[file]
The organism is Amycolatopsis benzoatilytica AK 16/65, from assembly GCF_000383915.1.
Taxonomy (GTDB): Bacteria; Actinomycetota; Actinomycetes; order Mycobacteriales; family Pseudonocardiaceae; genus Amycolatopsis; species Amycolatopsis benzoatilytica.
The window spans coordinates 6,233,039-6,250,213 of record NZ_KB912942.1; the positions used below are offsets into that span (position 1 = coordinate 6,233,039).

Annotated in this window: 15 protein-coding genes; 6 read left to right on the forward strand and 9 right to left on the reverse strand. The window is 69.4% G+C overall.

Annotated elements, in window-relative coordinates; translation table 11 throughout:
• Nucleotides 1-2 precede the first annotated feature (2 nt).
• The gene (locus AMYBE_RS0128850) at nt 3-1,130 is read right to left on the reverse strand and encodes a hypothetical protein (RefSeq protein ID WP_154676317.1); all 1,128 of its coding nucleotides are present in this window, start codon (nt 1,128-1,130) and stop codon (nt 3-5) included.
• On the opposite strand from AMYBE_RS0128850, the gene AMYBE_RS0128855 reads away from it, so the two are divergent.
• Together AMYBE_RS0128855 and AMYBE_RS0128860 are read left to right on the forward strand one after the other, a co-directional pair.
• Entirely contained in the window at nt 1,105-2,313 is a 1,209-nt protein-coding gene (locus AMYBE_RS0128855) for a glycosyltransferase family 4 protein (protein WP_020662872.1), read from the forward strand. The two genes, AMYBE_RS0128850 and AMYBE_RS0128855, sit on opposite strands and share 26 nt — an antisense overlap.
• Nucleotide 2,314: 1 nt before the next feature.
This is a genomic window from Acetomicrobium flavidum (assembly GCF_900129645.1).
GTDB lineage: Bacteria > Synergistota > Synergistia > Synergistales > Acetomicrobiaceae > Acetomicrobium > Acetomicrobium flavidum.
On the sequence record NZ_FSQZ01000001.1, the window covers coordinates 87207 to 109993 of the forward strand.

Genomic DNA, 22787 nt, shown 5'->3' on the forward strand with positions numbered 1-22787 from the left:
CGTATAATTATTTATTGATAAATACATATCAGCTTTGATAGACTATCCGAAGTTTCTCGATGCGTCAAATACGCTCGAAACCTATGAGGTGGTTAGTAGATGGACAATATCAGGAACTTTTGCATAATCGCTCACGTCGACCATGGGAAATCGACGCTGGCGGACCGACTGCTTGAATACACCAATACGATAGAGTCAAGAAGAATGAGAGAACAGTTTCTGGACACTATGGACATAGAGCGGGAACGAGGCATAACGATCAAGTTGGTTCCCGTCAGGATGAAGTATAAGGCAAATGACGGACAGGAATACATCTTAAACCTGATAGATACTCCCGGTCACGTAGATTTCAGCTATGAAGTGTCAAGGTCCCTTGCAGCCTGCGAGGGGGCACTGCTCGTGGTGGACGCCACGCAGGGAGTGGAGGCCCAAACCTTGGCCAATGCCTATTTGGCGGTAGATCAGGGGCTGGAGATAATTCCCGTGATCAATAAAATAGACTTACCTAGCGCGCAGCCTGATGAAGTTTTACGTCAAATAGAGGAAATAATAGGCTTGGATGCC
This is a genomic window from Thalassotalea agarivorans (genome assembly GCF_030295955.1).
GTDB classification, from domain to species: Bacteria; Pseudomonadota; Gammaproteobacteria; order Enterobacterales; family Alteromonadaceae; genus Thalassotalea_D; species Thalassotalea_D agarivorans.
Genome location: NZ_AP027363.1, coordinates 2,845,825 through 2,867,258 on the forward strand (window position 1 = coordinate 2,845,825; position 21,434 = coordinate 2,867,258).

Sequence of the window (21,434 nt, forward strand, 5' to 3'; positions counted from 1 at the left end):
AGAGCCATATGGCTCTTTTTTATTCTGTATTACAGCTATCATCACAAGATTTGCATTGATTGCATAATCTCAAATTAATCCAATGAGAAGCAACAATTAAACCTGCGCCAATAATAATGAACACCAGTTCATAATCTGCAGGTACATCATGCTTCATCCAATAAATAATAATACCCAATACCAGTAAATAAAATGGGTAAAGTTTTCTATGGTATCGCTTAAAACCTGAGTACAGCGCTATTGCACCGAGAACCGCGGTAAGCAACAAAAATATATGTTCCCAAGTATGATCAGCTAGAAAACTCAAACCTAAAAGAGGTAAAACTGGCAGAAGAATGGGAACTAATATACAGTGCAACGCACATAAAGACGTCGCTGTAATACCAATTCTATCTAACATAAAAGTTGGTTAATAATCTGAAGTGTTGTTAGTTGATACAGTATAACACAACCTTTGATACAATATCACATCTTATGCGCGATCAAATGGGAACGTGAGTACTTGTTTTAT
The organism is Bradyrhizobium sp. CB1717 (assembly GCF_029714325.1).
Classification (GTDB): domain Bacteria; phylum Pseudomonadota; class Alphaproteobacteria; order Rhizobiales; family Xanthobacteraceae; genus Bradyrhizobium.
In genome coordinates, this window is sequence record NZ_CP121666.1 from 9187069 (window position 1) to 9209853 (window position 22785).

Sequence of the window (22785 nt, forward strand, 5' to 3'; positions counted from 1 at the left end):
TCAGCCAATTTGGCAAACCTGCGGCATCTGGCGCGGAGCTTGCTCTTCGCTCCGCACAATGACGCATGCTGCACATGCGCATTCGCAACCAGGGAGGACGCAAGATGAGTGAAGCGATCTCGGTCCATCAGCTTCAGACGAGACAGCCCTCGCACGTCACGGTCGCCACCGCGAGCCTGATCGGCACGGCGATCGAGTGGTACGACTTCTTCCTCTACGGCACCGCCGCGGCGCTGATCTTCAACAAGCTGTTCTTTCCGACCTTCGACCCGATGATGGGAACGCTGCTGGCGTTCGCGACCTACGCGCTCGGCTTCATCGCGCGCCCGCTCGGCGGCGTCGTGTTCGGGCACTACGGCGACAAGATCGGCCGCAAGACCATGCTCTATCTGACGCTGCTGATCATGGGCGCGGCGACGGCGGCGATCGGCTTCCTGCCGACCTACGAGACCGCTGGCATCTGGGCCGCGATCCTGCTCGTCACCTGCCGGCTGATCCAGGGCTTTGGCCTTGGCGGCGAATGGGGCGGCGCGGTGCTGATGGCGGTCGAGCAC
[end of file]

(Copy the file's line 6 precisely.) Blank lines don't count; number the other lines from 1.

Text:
• Nucleotides 1-2 precede the first annotated feature (2 nt).